Entertainment and interaction aids - What you bring here is really up to you. I suggest only one book for entertainment's sake, or, of course, your Kindle or whatever. If you want suggestions for books IMO the best two travel books ever written are William Vollmann's The Atlas and Robert Bryon's well known Road to Oxiana. In the old days I used to bring a small photo album with some pictures of where I was from and a few of each place I'd been once I'd had a chance to print some off which I could show to people sitting next to me on the train whether they spoke English or not -- these days of course you'll probably just do something similar with your phone. On my last trip I really wish I'd brought a headphone splitter and an extra pair of cheap earbuds so I could share my music with whoever was around if I felt like it. If you're going into the boonies an old fashioned Polariod instant camera can charm an African village like nothing else but they're pricy (unless you get a used one!) and the film for them is a bit expensive too. And, of course, if you can play the harmonica or a recorder or an ocarina or some other tiny portable non-breakable instrument that can be a crowd pleaser too -- however a guitar is hilariously too big to travel with and even a violin is a bit much, so you really have to think small here. Magic tricks are fun too, if you know your way around a deck of cards or whatever.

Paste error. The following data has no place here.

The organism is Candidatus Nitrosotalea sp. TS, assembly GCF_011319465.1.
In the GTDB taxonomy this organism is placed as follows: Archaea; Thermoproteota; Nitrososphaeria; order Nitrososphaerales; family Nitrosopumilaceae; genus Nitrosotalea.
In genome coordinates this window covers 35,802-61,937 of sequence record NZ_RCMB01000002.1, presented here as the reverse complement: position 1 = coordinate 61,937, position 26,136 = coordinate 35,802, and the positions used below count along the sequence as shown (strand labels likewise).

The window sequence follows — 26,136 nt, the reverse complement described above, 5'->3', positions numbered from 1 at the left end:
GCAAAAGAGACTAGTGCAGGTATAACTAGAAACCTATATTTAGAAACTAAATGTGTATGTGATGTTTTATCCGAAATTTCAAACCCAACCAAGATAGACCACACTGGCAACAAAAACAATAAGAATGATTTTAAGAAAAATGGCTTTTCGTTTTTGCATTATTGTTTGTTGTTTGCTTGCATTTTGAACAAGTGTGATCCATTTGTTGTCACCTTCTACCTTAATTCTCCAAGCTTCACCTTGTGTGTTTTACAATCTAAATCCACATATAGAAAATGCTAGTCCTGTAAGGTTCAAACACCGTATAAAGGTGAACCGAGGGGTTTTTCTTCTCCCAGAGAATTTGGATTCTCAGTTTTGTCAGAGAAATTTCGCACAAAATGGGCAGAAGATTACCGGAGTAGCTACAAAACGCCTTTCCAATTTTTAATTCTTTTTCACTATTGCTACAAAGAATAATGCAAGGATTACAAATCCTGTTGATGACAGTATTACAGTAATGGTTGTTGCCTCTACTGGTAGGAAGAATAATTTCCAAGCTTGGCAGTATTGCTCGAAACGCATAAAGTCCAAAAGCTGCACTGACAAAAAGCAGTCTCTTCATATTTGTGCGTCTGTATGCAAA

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Miscellaneous

The right packing method - Orient your packing mind around about a week of goods -- for me that means planning four days between laundry stop offs (so every fifth day or so). That gives you more than enough time to be a little lazy with washing or to waste a couple days before finding a laundry lady. For clothes I bring four shirts, two pants (or one pant and one short), four pairs of socks, four pairs of underwear, and I also generally wear whatever cold weather clothing I've also decided to bring plus I have one day's set of clothes on my back. If you're going to go to a cold region you will also have to pack some extra long underwear, how much I'm not sure as I've never taken a trip like that, but I'm sure you can figure it out. When packing, a fold is a crease waiting to happen, but there are two good ways to pack your clothes for traveling that avoid the whole folding error.